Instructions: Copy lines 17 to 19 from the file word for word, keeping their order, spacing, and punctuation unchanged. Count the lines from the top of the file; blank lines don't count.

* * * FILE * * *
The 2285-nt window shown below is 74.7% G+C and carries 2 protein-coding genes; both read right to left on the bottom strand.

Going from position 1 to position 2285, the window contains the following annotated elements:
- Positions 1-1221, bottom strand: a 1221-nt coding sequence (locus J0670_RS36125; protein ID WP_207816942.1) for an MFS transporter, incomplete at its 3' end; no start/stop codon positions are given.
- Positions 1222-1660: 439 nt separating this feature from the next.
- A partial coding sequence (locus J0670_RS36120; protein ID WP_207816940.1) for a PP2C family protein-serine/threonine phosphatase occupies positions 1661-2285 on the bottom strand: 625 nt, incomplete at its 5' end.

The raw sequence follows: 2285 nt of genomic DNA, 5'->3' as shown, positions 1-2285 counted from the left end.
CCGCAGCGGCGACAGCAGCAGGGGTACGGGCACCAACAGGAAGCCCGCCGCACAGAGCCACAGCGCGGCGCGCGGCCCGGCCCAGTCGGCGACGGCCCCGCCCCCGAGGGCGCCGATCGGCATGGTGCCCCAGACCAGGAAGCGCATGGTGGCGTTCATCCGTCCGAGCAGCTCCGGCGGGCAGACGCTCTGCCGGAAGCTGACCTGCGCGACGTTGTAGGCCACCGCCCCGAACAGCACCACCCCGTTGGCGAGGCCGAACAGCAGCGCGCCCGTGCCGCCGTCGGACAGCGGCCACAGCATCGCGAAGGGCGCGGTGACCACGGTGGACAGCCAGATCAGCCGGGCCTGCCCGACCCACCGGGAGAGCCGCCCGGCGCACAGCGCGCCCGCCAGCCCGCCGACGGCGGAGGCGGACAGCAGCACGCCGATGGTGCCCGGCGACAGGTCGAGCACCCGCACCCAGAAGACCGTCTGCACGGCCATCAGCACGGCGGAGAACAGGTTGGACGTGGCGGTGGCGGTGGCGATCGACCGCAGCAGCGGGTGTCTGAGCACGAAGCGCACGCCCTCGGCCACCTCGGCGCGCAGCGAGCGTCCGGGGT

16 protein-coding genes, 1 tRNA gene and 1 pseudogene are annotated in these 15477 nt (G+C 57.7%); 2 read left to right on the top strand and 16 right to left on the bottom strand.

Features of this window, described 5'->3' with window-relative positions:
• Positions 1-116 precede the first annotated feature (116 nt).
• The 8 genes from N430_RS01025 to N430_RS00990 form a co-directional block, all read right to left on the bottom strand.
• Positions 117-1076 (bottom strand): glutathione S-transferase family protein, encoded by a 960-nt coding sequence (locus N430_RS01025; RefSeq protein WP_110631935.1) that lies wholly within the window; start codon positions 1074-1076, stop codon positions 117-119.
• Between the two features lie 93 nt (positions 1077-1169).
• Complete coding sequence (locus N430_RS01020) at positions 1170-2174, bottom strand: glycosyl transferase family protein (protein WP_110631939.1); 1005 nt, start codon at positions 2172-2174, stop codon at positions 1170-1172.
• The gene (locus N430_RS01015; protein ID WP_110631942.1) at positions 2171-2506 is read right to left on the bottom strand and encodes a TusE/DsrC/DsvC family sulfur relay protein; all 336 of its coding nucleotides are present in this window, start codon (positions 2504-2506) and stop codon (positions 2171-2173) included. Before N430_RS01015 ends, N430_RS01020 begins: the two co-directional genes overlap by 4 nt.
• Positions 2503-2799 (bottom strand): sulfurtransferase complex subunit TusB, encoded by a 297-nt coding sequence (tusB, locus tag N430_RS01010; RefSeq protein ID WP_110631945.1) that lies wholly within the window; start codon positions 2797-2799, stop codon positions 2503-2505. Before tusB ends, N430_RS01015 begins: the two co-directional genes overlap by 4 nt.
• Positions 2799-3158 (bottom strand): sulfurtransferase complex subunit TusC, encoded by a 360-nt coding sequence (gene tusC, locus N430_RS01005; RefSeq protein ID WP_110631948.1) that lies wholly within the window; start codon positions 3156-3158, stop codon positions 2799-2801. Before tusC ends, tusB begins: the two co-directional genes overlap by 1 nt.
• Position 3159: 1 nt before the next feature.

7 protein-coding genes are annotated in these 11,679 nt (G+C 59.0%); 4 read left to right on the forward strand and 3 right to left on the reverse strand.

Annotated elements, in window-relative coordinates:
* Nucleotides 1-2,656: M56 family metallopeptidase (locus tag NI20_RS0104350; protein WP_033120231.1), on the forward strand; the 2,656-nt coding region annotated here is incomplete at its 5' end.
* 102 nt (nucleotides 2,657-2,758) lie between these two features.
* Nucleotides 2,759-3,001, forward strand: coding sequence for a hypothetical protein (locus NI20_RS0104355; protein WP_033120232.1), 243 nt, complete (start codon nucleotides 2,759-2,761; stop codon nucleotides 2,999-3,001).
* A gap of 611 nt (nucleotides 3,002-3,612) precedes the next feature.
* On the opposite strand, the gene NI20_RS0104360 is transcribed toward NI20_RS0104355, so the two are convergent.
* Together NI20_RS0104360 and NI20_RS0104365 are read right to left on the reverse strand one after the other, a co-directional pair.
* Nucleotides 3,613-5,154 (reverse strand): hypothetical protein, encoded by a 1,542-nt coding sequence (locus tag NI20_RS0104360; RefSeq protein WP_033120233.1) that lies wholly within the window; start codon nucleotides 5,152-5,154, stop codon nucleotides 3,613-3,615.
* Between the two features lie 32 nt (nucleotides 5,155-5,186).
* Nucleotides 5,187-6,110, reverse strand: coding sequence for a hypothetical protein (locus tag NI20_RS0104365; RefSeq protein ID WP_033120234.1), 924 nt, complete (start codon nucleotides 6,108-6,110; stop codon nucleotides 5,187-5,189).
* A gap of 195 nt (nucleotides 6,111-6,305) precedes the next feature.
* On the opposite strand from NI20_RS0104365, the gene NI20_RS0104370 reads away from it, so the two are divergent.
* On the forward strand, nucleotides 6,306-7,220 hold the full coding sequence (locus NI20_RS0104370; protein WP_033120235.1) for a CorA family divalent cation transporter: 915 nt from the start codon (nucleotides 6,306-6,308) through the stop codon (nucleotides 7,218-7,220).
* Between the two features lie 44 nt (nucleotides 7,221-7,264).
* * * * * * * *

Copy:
• Positions 2799-3158 (bottom strand): sulfurtransferase complex subunit TusC, encoded by a 360-nt coding sequence (gene tusC, locus N430_RS01005; RefSeq protein ID WP_110631948.1) that lies wholly within the window; start codon positions 3156-3158, stop codon positions 2799-2801. Before tusC ends, tusB begins: the two co-directional genes overlap by 1 nt.
• Position 3159: 1 nt before the next feature.

7 protein-coding genes are annotated in these 11,679 nt (G+C 59.0%); 4 read left to right on the forward strand and 3 right to left on the reverse strand.